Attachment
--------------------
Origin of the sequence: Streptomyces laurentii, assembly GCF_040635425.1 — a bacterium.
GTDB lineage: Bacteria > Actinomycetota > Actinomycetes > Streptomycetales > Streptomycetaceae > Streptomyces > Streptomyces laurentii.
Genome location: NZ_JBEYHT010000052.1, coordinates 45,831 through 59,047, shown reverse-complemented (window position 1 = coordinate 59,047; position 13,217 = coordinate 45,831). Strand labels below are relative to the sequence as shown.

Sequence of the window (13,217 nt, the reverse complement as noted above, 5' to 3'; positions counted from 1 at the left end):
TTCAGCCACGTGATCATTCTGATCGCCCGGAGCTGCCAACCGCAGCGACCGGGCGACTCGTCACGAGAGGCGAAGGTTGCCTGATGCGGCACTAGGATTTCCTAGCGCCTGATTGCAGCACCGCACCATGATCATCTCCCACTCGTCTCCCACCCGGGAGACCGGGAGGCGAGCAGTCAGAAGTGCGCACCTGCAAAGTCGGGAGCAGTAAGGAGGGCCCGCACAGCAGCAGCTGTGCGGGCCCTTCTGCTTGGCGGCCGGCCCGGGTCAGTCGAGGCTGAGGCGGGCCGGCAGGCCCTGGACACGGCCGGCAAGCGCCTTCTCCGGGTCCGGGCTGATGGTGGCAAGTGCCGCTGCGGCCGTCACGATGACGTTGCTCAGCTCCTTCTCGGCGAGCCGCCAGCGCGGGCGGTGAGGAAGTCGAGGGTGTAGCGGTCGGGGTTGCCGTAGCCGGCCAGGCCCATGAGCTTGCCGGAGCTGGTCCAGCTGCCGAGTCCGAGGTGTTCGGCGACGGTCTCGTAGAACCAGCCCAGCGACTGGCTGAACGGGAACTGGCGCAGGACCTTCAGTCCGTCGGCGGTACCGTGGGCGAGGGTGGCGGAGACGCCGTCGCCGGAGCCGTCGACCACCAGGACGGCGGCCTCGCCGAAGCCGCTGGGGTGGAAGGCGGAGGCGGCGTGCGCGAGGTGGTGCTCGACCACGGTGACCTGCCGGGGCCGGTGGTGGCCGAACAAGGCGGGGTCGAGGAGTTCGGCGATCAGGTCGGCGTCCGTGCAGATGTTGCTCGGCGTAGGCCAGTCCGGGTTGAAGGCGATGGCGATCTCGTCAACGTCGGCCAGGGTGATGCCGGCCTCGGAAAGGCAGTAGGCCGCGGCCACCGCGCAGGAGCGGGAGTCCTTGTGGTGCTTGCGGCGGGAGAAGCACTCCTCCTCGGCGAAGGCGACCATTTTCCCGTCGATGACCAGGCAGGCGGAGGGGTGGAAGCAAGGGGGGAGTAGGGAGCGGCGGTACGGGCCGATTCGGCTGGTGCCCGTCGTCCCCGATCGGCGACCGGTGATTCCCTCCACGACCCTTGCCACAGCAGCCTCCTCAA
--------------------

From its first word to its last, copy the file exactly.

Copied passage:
Origin of the sequence: Streptomyces laurentii, assembly GCF_040635425.1 — a bacterium.
GTDB lineage: Bacteria > Actinomycetota > Actinomycetes > Streptomycetales > Streptomycetaceae > Streptomyces > Streptomyces laurentii.
Genome location: NZ_JBEYHT010000052.1, coordinates 45,831 through 59,047, shown reverse-complemented (window position 1 = coordinate 59,047; position 13,217 = coordinate 45,831). Strand labels below are relative to the sequence as shown.

Sequence of the window (13,217 nt, the reverse complement as noted above, 5' to 3'; positions counted from 1 at the left end):
TTCAGCCACGTGATCATTCTGATCGCCCGGAGCTGCCAACCGCAGCGACCGGGCGACTCGTCACGAGAGGCGAAGGTTGCCTGATGCGGCACTAGGATTTCCTAGCGCCTGATTGCAGCACCGCACCATGATCATCTCCCACTCGTCTCCCACCCGGGAGACCGGGAGGCGAGCAGTCAGAAGTGCGCACCTGCAAAGTCGGGAGCAGTAAGGAGGGCCCGCACAGCAGCAGCTGTGCGGGCCCTTCTGCTTGGCGGCCGGCCCGGGTCAGTCGAGGCTGAGGCGGGCCGGCAGGCCCTGGACACGGCCGGCAAGCGCCTTCTCCGGGTCCGGGCTGATGGTGGCAAGTGCCGCTGCGGCCGTCACGATGACGTTGCTCAGCTCCTTCTCGGCGAGCCGCCAGCGCGGGCGGTGAGGAAGTCGAGGGTGTAGCGGTCGGGGTTGCCGTAGCCGGCCAGGCCCATGAGCTTGCCGGAGCTGGTCCAGCTGCCGAGTCCGAGGTGTTCGGCGACGGTCTCGTAGAACCAGCCCAGCGACTGGCTGAACGGGAACTGGCGCAGGACCTTCAGTCCGTCGGCGGTACCGTGGGCGAGGGTGGCGGAGACGCCGTCGCCGGAGCCGTCGACCACCAGGACGGCGGCCTCGCCGAAGCCGCTGGGGTGGAAGGCGGAGGCGGCGTGCGCGAGGTGGTGCTCGACCACGGTGACCTGCCGGGGCCGGTGGTGGCCGAACAAGGCGGGGTCGAGGAGTTCGGCGATCAGGTCGGCGTCCGTGCAGATGTTGCTCGGCGTAGGCCAGTCCGGGTTGAAGGCGATGGCGATCTCGTCAACGTCGGCCAGGGTGATGCCGGCCTCGGAAAGGCAGTAGGCCGCGGCCACCGCGCAGGAGCGGGAGTCCTTGTGGTGCTTGCGGCGGGAGAAGCACTCCTCCTCGGCGAAGGCGACCATTTTCCCGTCGATGACCAGGCAGGCGGAGGGGTGGAAGCAAGGGGGGAGTAGGGAGCGGCGGTACGGGCCGATTCGGCTGGTGCCCGTCGTCCCCGATCGGCGACCGGTGATTCCCTCCACGACCCTTGCCACAGCAGCCTCCTCAA